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Marlene Stewart

Miss Marlene Stewart, 22, of Fonthill, Ontario, became the first Canadian winner by defeating Miss JoAnne Gunderson, 17, of Seattle, Wash., 2 and 1, at the Meridian Hills Country Club, Indianapolis, Ind. Miss Stewart thus became the second woman to win the Championships of Great Britain, Canada and the United States. The other was Mrs. Dorothy Campbell Hurd.

Miss Stewart had been graduated from Rollins College in Florida the previous spring and held the United States collegiate title. Miss Gunderson had won the Girls' Junior Championship in the preceding week and, in the Women's Amateur final had been 4 up with 11 holes to play. If she had won the Women's Amateur she would have been the youngest winner since Miss Beatrix Hoyt, who was 16 when she won first in 1896.

Miss Pat Lesser, the defending Champion, was eliminated by Miss Gunderson in the third round; the two were clubmates at the Sand Point Country Club. Miss Margaret (Wiffi) Smith, 19, of St. Clair, Mich., the British and French Champion, also lost in the third round, to Mrs. Ann Casey Johnstone of Iowa City, Iowa, at the 19th hole. Miss Anne Quast, of Marysville, Wash., now 19, gained the semifinals along with Mrs. Johnstone. There were 116 entries and 105 starters. The event again was conducted entirely at match play.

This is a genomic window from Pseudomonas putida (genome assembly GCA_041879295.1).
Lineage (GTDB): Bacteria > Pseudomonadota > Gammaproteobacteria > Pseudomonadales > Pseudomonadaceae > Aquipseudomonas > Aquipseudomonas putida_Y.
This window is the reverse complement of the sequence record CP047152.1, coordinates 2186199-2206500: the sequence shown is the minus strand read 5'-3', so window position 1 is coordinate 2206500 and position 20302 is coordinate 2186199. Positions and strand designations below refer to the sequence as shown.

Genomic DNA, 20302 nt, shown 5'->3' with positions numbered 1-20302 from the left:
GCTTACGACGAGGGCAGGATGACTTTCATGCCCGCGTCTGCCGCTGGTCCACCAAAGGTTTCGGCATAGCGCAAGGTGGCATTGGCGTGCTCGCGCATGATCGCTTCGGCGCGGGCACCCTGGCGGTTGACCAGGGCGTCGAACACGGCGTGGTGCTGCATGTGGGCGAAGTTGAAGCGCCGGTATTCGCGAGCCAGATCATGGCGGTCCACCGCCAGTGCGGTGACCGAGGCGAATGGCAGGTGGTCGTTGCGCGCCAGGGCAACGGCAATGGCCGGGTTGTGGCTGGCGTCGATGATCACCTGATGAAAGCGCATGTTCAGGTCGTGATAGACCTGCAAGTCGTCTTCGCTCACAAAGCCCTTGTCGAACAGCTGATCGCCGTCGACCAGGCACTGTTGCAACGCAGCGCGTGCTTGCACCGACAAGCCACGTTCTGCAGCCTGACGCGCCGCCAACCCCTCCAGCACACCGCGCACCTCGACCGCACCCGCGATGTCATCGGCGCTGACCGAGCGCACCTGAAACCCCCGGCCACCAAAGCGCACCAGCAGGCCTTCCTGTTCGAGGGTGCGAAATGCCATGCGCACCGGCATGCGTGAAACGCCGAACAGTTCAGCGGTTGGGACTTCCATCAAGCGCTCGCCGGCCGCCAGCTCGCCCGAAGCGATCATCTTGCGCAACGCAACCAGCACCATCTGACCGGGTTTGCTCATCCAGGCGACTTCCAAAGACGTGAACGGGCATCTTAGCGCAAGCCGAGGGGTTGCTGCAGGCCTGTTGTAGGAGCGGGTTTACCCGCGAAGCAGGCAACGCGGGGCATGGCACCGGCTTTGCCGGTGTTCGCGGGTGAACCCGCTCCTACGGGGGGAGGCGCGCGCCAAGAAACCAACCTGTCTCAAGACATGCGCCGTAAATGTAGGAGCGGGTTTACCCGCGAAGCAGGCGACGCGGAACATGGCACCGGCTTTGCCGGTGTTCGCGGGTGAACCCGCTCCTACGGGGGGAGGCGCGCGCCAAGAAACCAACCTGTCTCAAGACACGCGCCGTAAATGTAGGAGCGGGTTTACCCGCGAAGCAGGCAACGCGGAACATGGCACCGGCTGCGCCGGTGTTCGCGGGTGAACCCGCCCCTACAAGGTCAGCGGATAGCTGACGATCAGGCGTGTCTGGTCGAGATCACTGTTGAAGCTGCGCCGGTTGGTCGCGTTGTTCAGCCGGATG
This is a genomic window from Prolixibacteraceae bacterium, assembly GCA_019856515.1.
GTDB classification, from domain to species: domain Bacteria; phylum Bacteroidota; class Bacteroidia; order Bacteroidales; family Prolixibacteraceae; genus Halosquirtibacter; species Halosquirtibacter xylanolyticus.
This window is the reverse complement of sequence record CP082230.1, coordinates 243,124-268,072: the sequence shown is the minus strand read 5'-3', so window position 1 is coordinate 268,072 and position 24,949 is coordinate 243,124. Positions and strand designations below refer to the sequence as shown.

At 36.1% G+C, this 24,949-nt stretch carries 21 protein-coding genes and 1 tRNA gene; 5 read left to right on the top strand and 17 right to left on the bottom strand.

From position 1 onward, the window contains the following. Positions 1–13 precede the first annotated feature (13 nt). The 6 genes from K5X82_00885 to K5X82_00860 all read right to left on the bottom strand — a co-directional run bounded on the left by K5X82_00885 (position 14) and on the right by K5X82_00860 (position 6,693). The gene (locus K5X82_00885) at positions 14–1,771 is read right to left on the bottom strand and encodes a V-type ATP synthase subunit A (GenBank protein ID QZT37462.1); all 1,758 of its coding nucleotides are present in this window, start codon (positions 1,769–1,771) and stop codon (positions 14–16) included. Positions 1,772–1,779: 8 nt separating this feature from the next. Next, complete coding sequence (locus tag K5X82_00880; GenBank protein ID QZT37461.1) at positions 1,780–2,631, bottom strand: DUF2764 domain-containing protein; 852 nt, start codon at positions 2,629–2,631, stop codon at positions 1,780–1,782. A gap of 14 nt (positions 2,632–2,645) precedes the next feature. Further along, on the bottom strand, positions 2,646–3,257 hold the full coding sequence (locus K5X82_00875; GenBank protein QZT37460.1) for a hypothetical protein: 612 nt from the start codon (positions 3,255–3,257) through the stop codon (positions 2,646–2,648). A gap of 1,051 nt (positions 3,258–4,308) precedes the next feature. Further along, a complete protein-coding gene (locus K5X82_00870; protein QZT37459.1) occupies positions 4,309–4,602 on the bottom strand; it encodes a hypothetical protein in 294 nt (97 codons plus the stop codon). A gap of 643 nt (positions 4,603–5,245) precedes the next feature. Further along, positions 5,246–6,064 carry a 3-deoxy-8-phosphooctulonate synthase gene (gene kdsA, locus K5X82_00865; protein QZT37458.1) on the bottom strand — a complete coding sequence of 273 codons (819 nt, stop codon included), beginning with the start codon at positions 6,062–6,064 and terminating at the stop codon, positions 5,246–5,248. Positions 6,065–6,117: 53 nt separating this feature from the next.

Championship Facts

U.S. Women's Amateur

HISTORY: The U.S. Women’s Amateur is one of the United States Golf Association’s original three championships. It was first conducted in 1895, shortly after the inaugural U.S. Amateur and U.S. Open. The Women’s Amateur has since been conducted every year except 1917-18, when it was temporarily suspended because of World War I, and 1942-45, when it was suspended because of World War II.

PAR & YARDAGE: Yardage for the Eugene Country Club will be set at 6,484 (stroke play) / 6,516 (match play) yards, par 72.

ARCHITECT: Opened in 1926, the course was designed by H. Chandler Egan. In 1967, Robert Trent Jones Sr. reversed the routing of the original Egan design (i.e., No. 18 tee essentially became the first tee, etc.).

Fairways – Cut to ˝ inch
Tees and collars of greens – Cut to 3/8 inch
Putting greens – Prepared to be firm and fast to measure approximately 11 to 11 1/2 feet on the USGA Stimpmeter
Intermediate rough – Cut to 1 ˝ inches, approximately 6 feet wide along fairways
Primary rough – Cut to 2 ˝ to 3 inches
Player courtesy walks – Cut to 1 ˝ inches, approximately 6 feet wide
The championship setup results in a USGA Course Rating™ of 78.1 and a Slope Rating® of 144

FORMAT: The Women’s Amateur is conducted with 36 holes of stroke-play qualifying. The low 64 scorers then advance to match play, with the champion determined by a 36-hole match-play final.

WHO CAN ENTER: The championship is open to female amateurs who have USGA handicap indexes not exceeding 5.4.

ENTRIES: Entries for the 2008 U.S. Women’s Amateur closed on June 18. There were 960 entries received for the 2008 championship, just shy of the record 969 entries received for the 2006 U.S. Women’s Amateur.



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